|Full name||James Henry Cookson|
|Date of birth||28 January 1869|
|Place of birth||Blackpool, England|
|Date of death||27 May 1922(aged 53)|
|Place of death||Blackpool, England|
|1887–1888||Burslem Port Vale||0||(0)|
|* Senior club appearances and goals counted for the domestic league only.
James Henry Cookson (28 January 1869 — 27 May 1922), better known as Harry "Gyp" Cookson, was an English professional footballer. A forward, he played for South Shore, Burslem Port Vale, Blackpool, and Accrington.
Cookson began his career with South Shore (a club that would merge with Blackpool F.C. in 1900), making his debut on 11 September 1886, before joining Burslem Port Vale in late August 1887, along with his teammate Richard Elston. Cookson scored 23 goals in 33 friendlies to become the club's top-scorer in the 1887–88 season. Both Cookson and Elston returned to South Shore in the summer of 1888, and were members of the team that beat Fleetwood Rangers 6–1 to win the Fylde Cup in 1888.
He fell out with South Shore at the end of the 1889–90 season, and signed with non-League Blackpool on 2 April. He made his debut for the "Seasiders" at the start of the following 1890–91 campaign, in a 5–1 defeat at Heywood Central on 6 September. By December, he had been re-signed for another season for fifteen shillings a week.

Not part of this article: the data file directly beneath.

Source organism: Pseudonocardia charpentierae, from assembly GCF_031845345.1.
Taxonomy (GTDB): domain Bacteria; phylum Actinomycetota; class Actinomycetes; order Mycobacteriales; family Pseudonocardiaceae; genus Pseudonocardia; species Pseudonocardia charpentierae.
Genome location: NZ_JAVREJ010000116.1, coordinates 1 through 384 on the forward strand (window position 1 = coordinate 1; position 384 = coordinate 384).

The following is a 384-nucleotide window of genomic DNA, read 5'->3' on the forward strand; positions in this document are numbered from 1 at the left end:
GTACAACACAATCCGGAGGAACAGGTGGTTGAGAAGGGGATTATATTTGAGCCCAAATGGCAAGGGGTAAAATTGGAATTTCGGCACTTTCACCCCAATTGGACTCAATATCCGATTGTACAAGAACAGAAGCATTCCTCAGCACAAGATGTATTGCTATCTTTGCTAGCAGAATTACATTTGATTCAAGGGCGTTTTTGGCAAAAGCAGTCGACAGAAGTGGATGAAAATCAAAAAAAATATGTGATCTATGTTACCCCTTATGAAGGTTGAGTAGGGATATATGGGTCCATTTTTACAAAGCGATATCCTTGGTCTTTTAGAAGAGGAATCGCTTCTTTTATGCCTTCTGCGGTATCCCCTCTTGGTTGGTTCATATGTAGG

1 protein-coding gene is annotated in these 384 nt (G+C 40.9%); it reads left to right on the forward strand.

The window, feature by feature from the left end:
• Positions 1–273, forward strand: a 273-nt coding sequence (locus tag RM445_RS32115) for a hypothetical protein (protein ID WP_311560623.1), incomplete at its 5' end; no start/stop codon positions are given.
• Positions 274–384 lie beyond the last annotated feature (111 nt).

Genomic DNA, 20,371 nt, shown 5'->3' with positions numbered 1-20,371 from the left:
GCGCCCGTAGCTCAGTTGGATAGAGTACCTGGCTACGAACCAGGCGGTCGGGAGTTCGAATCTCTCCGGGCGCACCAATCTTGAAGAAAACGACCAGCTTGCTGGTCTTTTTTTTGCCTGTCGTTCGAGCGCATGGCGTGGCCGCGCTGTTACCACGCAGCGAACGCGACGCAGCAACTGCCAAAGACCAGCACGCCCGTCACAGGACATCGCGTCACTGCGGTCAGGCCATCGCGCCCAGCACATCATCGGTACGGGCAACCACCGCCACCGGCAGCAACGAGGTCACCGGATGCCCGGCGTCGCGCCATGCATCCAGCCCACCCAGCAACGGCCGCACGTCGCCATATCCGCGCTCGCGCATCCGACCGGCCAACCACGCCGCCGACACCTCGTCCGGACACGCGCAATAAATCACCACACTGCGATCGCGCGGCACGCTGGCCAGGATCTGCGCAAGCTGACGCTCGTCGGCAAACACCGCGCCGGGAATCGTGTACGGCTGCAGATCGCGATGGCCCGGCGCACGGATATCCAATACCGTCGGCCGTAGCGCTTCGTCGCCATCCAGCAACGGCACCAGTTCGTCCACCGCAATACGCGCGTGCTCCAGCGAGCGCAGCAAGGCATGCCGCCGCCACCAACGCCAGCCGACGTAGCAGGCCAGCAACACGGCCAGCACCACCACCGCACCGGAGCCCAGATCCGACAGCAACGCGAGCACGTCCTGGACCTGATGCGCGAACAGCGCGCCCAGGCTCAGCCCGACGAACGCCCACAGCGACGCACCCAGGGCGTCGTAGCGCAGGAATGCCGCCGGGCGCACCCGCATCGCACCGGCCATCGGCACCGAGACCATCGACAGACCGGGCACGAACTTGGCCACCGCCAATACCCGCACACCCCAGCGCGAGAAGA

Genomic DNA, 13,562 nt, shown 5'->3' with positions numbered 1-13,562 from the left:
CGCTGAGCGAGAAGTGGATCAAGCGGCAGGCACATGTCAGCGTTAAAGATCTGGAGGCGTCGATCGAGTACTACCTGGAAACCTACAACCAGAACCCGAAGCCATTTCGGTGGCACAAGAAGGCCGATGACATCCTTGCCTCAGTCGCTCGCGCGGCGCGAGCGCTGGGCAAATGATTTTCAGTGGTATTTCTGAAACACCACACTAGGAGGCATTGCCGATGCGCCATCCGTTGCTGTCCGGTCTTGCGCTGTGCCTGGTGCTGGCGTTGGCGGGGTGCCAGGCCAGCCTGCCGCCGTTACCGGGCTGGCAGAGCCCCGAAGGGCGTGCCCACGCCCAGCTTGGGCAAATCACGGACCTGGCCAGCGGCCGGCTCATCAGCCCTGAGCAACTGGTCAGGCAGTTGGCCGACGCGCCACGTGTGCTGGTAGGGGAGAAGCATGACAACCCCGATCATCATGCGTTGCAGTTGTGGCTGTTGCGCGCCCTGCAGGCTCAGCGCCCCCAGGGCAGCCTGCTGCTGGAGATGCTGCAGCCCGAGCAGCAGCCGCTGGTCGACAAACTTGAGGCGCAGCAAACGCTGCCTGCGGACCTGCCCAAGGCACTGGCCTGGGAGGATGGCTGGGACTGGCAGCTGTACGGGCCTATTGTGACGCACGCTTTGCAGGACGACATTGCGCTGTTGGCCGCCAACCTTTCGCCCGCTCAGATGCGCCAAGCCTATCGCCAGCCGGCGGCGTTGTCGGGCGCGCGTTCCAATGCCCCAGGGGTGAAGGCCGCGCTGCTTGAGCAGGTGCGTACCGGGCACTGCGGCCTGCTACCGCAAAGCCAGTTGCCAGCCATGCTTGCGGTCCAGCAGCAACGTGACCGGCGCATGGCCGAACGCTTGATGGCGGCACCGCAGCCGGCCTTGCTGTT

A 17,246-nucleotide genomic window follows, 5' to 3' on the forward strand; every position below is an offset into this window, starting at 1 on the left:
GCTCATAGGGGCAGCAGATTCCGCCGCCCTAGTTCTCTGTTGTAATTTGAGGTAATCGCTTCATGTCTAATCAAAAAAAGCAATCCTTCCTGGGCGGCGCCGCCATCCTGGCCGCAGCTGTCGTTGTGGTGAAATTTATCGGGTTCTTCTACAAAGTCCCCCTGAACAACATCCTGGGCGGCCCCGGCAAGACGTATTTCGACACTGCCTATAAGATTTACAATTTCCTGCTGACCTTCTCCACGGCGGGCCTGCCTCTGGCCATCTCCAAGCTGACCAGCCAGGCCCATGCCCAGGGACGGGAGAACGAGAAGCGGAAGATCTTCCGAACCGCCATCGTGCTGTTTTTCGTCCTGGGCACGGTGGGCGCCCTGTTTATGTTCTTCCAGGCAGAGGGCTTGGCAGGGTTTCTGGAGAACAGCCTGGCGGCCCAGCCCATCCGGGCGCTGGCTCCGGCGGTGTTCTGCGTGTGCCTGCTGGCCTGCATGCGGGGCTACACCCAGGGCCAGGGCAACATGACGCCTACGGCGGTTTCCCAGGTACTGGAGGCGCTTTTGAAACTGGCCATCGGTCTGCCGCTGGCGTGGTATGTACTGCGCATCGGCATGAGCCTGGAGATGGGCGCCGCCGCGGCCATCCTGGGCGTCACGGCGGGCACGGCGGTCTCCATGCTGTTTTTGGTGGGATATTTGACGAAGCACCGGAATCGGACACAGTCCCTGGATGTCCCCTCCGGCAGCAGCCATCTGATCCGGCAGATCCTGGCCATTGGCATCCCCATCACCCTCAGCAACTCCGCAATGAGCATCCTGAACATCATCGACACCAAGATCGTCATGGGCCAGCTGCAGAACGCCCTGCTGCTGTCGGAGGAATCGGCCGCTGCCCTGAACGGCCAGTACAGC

In May 1892, he joined Accrington (in part-exchange for full-back Jerry Morgan) for £40. His first official game was against the club he had just left, on 1 September; Blackpool won 4–2. He went on to make a further 26 league appearances, scoring fourteen goals. He played in the test match defeat to Sheffield United at Trent Bridge that saw Accrington relegated out of the First Division. This was his final appearance for the club.
In May 1893, he returned to Blackpool. His first comeback game for the club was against Accrington, a 3–1 victory on 2 September. He scored over twenty goals during the 1893–94 season. He played his final game for Blackpool on 25 April 1896, in a 3–1 defeat to Darwen.
Personal and later life
Outside of football, Cookson was a builder and contractor. His father, Thomas, had built, amongst other things, the Clifton Arms Hotel.
Cookson died on 27 May 1922, aged 53. He was survived by his widow, two sons and two daughters. He was buried at Layton cemetery. After his death, his widow became vice-chairman of South Shore, and one of his sons played for the club.
- Kent, Jeff (1996). Port Vale Personalities. Witan Books. p. 66. ISBN 0-9529152-0-0.
- Denis Clarebrough and Andrew Kirkham (1999). A Complete Record of Sheffield United Football Club: 1889–1999. Hallamshire Press. pp. 76–77. ISBN 0-9508588-2-X.
- Harry Cookson profile at the English National Football Archive (subscription required)